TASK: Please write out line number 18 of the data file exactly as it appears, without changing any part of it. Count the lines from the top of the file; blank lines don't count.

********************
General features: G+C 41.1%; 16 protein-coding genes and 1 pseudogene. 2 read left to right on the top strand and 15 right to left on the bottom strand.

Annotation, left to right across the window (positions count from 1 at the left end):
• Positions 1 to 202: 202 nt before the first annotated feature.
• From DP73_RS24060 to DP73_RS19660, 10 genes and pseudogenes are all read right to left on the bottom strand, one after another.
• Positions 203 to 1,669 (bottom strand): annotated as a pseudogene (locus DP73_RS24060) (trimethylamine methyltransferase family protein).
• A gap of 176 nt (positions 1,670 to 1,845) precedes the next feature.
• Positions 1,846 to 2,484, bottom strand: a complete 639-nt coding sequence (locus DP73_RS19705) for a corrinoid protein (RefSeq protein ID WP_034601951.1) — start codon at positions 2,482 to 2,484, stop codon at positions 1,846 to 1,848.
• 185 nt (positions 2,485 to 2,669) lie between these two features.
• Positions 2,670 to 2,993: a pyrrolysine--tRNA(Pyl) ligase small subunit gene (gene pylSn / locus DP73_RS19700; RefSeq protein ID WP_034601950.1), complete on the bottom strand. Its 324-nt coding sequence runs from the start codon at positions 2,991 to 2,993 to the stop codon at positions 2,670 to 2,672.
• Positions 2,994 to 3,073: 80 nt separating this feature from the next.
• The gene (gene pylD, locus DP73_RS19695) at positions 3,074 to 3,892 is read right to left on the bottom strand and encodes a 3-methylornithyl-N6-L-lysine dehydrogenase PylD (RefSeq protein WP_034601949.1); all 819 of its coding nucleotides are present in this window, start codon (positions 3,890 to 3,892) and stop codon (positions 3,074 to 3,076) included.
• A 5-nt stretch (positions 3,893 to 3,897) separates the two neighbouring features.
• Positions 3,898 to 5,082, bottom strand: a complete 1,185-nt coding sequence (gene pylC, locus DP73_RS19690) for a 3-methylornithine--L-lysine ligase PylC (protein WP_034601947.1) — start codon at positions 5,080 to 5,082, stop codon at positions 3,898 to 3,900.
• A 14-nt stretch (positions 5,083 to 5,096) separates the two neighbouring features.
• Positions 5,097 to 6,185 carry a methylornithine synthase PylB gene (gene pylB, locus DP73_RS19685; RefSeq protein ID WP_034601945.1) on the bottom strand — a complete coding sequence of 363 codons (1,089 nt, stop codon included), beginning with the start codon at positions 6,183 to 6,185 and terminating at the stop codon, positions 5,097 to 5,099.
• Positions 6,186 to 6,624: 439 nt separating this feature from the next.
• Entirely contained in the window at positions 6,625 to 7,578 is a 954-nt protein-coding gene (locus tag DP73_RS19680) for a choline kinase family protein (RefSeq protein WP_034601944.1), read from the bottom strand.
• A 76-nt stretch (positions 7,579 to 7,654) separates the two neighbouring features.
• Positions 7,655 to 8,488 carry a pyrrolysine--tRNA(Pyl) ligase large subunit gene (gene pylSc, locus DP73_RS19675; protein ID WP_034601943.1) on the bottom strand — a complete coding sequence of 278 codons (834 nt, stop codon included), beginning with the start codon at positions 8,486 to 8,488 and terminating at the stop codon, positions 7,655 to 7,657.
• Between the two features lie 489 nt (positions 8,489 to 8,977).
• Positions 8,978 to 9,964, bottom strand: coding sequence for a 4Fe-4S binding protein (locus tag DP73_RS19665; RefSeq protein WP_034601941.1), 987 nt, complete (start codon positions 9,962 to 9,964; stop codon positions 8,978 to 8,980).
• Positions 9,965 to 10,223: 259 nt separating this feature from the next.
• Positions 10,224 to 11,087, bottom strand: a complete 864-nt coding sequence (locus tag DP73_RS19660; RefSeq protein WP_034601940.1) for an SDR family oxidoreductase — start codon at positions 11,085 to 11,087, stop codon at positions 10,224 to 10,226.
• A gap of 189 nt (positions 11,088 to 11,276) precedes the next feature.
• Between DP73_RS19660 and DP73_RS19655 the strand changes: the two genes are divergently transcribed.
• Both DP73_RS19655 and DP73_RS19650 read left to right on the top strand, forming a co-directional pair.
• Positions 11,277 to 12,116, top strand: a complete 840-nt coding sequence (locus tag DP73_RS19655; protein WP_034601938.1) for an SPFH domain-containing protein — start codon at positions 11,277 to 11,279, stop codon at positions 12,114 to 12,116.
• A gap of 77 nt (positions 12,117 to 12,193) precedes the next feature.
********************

• A 76-nt stretch (positions 7,579 to 7,654) separates the two neighbouring features.